L.A. homeless tower building cost rings bells

L.A. homeless tower building cost rings bells
Weingart Center A 19-story high-rise includes 15 stories of affordable housing and supported living space is a collaboration between AXIS’ Los Angeles and San Francisco studios. Construction management is by ECI, with general contracting by Swinerton.

Gym, balconies, restaurant, soundproof music studio, business center, located in downtown Los Angeles, and it’s pet friendly.

Sounds like a pretty good hotel, four-stars at least.

Sounds like it, but it isn’t. It’s the new Weingart Center 19-story “Permanent Supportive Housing” for the homeless tower that is now taking lease applications.

There will be 278 units—about 80 percent studio apartments and—unlike a hotel—it will also offer its soon-to-be-residents (largely, one assumes, culled from the surrounding Skid Row neighborhood) a menu of “life skills” services very few hotels offer:

  • Benefits counseling and advocacy
  • Substance use referrals
  • Employment assistance
  • Education assistance
  • Financial and budgeting assistance
  • Pet and service animal services
  • Health and wellness classes/event

What did you expect for $594,000 a unit?

The project cost about $165 million dollars and the studio apartments are essentially the equivalent of what one would find at a decent “extended stay” hotel—large room kitchenette, bed, tables, chairs, bathroom, TV, etc.  At $594,000 a unit, that works out be a bit over $1,000 per-sq.-ft. to build.

Extended stay hotels do not cost that much—not even close, especially when the land is somewhere between cheap and free.

For example, right now a five-star resort costs about $604,000 per room. A three star hotel, which may be a better comparison as the Weingart Center doesn’t have a golf course—yet—costs about $220,000 per unit to build.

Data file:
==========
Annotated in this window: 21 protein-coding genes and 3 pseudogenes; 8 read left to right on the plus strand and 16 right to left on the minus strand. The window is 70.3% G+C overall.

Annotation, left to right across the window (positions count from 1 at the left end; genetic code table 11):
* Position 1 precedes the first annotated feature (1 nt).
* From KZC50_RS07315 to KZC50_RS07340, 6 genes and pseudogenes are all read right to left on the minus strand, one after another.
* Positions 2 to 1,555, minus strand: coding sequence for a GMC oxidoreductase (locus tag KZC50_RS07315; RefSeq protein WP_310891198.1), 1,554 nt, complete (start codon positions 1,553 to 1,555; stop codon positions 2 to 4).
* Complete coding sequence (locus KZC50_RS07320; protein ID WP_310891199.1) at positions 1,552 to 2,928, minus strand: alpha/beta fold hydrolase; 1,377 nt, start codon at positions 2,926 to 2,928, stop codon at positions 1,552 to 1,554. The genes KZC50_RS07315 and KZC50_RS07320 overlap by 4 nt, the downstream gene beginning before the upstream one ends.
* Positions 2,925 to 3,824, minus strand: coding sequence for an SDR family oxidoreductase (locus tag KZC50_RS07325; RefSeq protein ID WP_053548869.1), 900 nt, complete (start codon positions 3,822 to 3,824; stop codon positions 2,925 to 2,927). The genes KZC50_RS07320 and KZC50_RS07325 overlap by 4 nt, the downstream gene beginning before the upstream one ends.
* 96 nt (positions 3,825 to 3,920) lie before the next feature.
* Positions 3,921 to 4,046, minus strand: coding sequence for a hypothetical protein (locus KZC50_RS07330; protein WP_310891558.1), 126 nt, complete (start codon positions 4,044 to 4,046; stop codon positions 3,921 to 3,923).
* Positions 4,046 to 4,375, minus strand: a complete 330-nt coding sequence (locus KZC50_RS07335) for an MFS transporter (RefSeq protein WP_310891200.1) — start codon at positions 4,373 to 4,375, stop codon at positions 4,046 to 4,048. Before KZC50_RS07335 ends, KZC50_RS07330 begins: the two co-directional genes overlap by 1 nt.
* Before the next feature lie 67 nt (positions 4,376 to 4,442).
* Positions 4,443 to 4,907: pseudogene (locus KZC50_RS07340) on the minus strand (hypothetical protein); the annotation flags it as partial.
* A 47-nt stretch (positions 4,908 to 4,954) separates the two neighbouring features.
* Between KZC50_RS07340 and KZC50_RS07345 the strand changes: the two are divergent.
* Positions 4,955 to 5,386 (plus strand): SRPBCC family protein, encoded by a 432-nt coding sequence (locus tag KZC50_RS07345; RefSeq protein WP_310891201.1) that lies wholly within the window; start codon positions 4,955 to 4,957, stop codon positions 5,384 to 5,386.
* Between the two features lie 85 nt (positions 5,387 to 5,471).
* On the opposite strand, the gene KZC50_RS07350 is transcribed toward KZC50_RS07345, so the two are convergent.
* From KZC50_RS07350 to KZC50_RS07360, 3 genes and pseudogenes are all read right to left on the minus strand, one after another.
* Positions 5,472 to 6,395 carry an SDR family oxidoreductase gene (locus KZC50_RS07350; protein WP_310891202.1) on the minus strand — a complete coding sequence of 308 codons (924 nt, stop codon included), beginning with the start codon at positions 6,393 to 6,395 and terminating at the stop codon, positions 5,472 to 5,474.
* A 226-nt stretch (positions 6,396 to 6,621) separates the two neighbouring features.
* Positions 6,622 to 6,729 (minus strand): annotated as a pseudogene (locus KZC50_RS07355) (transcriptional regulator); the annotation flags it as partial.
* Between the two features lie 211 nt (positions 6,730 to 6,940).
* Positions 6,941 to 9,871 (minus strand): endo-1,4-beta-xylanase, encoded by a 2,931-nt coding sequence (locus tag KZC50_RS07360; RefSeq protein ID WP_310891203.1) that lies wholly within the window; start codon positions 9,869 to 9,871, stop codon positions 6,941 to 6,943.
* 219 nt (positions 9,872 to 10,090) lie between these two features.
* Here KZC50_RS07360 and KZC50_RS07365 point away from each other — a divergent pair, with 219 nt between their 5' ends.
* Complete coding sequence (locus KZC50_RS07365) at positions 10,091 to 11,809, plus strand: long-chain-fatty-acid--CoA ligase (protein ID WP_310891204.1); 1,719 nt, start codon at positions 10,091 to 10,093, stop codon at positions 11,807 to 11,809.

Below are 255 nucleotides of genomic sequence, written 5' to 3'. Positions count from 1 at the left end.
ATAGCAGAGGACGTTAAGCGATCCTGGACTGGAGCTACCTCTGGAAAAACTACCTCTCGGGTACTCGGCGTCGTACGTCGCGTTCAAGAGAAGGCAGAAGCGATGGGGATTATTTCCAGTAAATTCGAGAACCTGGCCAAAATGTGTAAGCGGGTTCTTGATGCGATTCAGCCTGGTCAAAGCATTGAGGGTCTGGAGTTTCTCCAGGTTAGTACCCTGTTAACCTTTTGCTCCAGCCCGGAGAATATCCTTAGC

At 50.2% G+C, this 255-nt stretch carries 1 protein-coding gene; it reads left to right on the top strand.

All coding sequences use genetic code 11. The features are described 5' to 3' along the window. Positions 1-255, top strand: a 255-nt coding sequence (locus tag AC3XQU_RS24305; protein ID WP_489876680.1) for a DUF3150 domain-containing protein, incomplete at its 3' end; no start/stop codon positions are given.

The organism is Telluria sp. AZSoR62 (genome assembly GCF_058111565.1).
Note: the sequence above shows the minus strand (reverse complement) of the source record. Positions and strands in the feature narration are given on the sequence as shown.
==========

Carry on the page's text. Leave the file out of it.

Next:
Wondering about “comps” in L.A. for $600K? There’s one downtown—a bit bigger—and one in Marina Del Rey, more than twice the size of the typical Weingart studio unit and it has a view.

As with the $1 million dollar per-unit-recently-approved-Santa-Monica project, the cost of the “housing first” philosophy of the L.A. homeless advocates and agencies is simply eye-popping.

Splitting the difference and coming in closer to what former City Controller Ron Galperin found in his audit more than a year ago, a typical new unit will come in at about $700,000 per.

That means that housing the entire L.A.-area homeless population of about 75,000 will cost about $52 billion dollars.

$52,000,000,000. The state could build a third of the high speed rail project for that.

So why is it these projects cost so much? A hint could be found in the 2020 filing with the state that Weingart made for a 144-unit project called Tower 2. The concept is the same, though neither of the other two buildings scheduled for the same area are listing themselves as having 144 units, though this project actually has two “towers” so it could refer to one of them.

For that proposal, the cost was going to be about $90 million (or $625,000 per unit, so the comparison is most likely apt) with a hard  cost (construction, etc.)/soft cost (architecture, fees, etc.) ratio of two to one.

In other words, about $60 million was for construction and $30 million for the rest, including a developer’s fee of more than 10 percent (that’s really high, by the way.)

In a typical private hotel complex, hard costs are generally 75 percent and soft 25 percent. That’s a three-to-one ratio—far higher than seen in the public sector.

There is also the issue of how “permanent” the housing will be and whether behavioral standards will be enforced; is it a “wet house?”(i.e. a place that allows substance use.)

The Weingart Center did not respond to an email about these questions. However, considering federal policy and the standards set for the Santa Monica project, it is most likely the building will be wet and have no time limit for residency.

As to rent that, too, is not exactly clear, though typically at least some form is paid based on a sliding scale percentage of the amount a person earns, or takes in, or reports.

If the rent is minimal, the entire benefits package a resident would most likely receive —Medi-Cal, foodstamps, housing, direct assistance, etc.—would have a total value of about $60,000 per year.

Excerpt Thomas Buckley is former mayor of Lake Elsinore, Calif., a Senior Fellow at the Calif. Policy Center, and former newspaper reporter.